Electric vehicles will become widely available starting in 2011. The current Administration supports a goal of one million electric vehicles on the road by 2015. A previous PNNL study showed that America’s existing power grid could meet the needs of about 70 percent of all U.S. light-duty vehicles if battery charging was managed to avoid new peaks in electricity demand.

The Smart Charger Controller does just that. Owners program the controller to charge at a specific time of day or night or at a set price point. The controller uses a low-range wireless technology to communicate with the power grid and determine the best and cheapest time to recharge vehicles. By charging vehicles during off-peak times, the controller saves consumers money.

Previous PNNL studies with household appliances show that “smart” technologies also save the grid from brown-outs with little impact to the consumer. Grid Friendly™ technology inside the Smart Charger Controller senses stress conditions on the grid. When the grid says more power is needed, the controller can temporarily stop charging the vehicle until the stress subsides.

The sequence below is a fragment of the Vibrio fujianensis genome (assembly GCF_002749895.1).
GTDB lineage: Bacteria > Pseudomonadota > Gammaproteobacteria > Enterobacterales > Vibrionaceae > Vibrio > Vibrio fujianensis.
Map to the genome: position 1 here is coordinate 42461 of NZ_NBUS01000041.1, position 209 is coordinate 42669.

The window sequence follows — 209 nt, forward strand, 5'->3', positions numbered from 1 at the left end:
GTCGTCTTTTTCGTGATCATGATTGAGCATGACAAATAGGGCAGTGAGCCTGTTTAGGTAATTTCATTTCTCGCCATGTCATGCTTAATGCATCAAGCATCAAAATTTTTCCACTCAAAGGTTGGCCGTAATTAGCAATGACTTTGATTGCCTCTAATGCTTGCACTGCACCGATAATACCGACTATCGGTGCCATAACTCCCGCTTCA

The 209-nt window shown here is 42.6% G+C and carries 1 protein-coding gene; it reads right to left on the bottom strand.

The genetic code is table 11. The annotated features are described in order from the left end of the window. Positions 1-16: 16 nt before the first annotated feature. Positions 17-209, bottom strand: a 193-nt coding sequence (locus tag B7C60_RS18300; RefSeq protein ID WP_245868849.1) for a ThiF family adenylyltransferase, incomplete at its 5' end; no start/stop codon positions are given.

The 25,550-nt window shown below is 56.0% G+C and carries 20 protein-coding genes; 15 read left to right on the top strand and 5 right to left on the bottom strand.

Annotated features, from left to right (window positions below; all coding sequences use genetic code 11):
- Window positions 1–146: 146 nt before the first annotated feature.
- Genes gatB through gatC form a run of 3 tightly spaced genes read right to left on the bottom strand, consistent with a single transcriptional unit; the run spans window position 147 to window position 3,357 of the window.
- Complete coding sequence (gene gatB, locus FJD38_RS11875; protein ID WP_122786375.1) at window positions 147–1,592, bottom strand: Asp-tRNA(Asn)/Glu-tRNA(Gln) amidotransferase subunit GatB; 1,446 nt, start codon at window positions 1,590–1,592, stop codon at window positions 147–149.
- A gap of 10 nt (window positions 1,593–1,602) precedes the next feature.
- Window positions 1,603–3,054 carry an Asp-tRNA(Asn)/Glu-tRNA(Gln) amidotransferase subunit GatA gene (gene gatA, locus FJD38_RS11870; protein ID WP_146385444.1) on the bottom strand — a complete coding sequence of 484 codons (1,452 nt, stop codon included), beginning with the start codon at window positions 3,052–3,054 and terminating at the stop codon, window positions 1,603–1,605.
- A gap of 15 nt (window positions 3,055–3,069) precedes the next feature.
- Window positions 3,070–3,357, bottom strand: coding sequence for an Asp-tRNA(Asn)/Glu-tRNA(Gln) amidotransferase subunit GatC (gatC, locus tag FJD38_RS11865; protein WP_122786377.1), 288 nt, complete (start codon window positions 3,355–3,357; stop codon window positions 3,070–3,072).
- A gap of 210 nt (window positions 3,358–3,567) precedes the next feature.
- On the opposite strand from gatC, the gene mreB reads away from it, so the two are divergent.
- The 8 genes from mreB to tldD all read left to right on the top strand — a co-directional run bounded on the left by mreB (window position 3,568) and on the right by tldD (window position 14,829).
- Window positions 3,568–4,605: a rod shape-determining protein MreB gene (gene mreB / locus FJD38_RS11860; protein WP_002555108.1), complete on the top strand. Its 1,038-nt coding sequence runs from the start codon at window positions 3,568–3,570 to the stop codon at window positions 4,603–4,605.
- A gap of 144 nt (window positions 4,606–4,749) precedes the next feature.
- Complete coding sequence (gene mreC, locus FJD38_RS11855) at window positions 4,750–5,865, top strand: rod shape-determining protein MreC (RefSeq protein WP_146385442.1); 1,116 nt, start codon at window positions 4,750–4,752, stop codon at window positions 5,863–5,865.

This instant reduction in charging load, multiplied on a large scale with many vehicles, could serve as a shock absorber for the grid. The technology would relieve load instantly and give grid operators time to bring new power generation sources on line to stabilize the grid – a process that usually takes several minutes.

The Road Ahead is Now

With more electric vehicles on the horizon, road-ready, smart charging technology can be used now, according to Kintner-Meyer. Advancing technologies like the Smart Charger Controller today will enable the new generation of electric vehicles to be “smarter” once they’re available commercially, he noted.